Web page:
It’s “Tanner” time. Again.

Satirist Garry Trudeau (“Doonesbury”) and filmmaker Robert Altman are reuniting to create a sequel to their groundbreaking political miniseries, “Tanner ‘88,” for the Sundance Channel, it announced Monday.

“Everybody felt the moment was now, in an election year,” said Sundance programming boss Adam Pincus. “In a lot of ways, nothing has changed, and tons has changed.”

Michael Murphy will reprise his role as Democratic presidential hopeful Jack Tanner, along with “Sex and the City” actress Cynthia Nixon as his daughter and Pamela Reed as his campaign manager.

Production on three 30-minute episodes begins next month, ending in July at the Democratic convention in Boston. The sequel (no title yet) debuts in October.

The idea began percolating in February, when Sundance ran all 11 episodes of the original “Tanner ‘88,” with updated introductions. It created so much buzz and critical acclaim that Sundance quickly pitched a sequel to Trudeau and Altman.

“They loved the idea,” Pincus said. “We knew that a real opportunity had landed right in our laps, and we had to move quickly.”

The new series centers on Nixon’s Alex, now a filmmaker doing a documentary about the rigors of running for president. Tanner is a college history professor; Reed’s TJ Cavanaugh is still in the game.

As with “Tanner ‘88,” which ran on HBO, the series will blend real-life politicos with fictional characters. Its $1 million-plus budget is the largest in Sundance’s eight-year history, said Pincus.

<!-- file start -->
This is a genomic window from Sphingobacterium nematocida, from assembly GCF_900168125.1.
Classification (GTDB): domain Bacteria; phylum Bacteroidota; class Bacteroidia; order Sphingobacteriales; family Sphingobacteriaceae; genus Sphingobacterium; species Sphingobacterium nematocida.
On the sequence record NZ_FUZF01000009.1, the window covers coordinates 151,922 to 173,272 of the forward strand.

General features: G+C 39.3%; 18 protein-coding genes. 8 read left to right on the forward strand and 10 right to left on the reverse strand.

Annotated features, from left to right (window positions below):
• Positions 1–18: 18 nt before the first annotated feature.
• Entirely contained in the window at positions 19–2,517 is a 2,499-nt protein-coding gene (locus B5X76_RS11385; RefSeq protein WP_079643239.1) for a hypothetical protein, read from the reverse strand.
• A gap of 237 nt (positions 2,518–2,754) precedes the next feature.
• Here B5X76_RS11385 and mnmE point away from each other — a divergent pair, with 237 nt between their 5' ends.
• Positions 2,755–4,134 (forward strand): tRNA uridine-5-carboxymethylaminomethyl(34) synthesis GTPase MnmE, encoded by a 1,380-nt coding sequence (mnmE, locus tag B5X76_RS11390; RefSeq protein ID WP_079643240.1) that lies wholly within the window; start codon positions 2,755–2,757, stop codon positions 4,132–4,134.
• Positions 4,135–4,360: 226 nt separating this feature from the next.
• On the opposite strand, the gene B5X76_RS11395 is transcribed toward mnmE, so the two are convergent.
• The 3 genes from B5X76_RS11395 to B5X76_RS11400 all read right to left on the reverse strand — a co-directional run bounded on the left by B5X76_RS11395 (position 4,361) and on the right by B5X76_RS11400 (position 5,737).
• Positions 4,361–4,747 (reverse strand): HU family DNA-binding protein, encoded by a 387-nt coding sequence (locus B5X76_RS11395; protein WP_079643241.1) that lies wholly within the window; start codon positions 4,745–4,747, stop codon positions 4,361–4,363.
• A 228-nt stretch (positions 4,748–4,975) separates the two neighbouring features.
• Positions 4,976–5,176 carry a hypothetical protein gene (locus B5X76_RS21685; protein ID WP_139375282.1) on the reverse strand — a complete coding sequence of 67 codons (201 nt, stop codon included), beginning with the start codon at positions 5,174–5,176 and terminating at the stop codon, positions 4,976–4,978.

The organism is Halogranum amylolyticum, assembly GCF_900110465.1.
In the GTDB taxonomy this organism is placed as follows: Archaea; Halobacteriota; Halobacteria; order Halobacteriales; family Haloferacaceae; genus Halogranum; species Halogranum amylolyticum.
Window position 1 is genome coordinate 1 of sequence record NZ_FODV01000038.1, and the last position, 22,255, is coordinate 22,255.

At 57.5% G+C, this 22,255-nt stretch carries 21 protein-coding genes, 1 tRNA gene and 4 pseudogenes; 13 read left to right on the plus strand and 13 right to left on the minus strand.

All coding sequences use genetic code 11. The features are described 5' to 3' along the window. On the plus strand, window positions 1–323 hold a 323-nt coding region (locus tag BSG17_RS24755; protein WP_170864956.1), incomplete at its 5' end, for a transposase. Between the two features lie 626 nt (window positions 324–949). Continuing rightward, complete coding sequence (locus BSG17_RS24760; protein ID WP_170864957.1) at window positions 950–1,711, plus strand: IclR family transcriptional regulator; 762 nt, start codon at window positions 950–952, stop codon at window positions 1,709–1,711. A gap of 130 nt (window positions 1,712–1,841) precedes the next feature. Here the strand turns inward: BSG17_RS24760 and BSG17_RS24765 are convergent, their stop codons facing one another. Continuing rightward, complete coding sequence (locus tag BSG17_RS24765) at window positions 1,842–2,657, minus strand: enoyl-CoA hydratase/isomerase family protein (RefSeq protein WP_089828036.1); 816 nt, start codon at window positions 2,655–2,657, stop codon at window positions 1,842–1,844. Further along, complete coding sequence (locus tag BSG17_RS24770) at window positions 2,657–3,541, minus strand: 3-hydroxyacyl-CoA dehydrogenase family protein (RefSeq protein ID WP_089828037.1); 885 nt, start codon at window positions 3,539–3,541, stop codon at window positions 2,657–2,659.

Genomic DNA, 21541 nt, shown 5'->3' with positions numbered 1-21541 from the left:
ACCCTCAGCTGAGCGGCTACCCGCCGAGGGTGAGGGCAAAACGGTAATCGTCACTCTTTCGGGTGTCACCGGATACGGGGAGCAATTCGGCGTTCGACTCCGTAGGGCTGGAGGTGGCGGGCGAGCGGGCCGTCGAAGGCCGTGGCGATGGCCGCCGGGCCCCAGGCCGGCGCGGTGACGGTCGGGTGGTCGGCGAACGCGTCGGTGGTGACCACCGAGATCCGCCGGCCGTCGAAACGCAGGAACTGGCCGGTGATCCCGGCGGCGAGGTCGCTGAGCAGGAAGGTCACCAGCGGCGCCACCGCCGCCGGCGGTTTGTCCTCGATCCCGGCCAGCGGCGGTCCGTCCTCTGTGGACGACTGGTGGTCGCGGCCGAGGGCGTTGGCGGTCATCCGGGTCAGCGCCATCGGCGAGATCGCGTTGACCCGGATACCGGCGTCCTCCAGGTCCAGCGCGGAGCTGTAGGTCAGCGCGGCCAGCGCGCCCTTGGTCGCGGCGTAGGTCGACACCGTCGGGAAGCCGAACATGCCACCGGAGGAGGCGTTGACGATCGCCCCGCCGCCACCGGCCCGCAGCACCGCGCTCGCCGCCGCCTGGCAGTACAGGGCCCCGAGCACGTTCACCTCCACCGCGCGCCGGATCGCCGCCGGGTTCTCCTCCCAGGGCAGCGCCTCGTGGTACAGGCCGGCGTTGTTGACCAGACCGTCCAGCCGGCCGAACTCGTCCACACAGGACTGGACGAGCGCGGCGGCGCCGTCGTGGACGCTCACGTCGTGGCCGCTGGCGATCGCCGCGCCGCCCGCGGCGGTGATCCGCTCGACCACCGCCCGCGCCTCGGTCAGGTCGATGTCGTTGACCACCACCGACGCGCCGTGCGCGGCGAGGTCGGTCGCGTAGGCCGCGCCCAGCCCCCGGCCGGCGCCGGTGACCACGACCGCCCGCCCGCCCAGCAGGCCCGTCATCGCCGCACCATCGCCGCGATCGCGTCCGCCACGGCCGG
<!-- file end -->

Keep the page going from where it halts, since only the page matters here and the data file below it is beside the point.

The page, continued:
How’s this for deja vu? In ‘88, a Bush (George H.W.) was campaigning for the White House, there was conflict in the Middle East, and the American economy was in flux.

In ‘04, however, “people are more media savvy,” Pincus said. “That may pose production problems for us. They may not want to do a story that doesn’t serve them.”

Producers have approached “fairly high-level people,” mostly Democrats. Pincus won’t name names, but his dream list includes John Kerry, Howard Dean, Bill Clinton and Al Gore. (No Ralph Nader?)

Pincus knows the odds are slim, but he said that Pulitzer Prize-winning Trudeau and Oscar-nominated Altman “are tremendously persuasive. Who knows what they can pull off?”

The goal of “Tanner” remains the same.

“It’s a pointed piece of satire that’s highly entertaining and doesn’t serve a political agenda. We’re probing what it takes to be a politician in this country, and how that, in itself, is a performance.”

No word whether former candidate Tanner will go for a curtain call.



CBS’s “Survivor: All-Stars” finale outwitted, outplayed and outlasted the competition Sunday.

A total of 24.1 million viewers saw Amber Brkich win the $1 million first prize (and a marriage proposal from runner-up Rob Mariano) from 8 to 10 p.m., with 25.0 million for the live reunion show at 10.

Given that it’s sweeps, CBS will squeeze out another hour from its golden goose with “Survivor: America’s Tribal Council” at 8 p.m. Thursday. Jeff Probst hosts.

Another million bucks will be given live to viewers’ favorite among the 16 also-ran castaways, as determined by voting on www.cbs.com. Polls are open until 11:59 p.m. Wednesday.



Christine Lahti, whose previous series was CBS’s ‘94-00 “Chicago Hope,” will play the mom in the WB’s new fall drama “Jack & Bobby.”

Originally developed last season, “J&B” revolves around teen brothers, one of whom grows up to be president. The WB insists that the show is not about the Kennedys. (No biggie. Most of WB’s viewers probably have never heard of the brothers.)



(c) 2004, The Philadelphia Inquirer.

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Distributed by Knight Ridder/Tribune Information Services.

AP-NY-05-10-04 1910EDT



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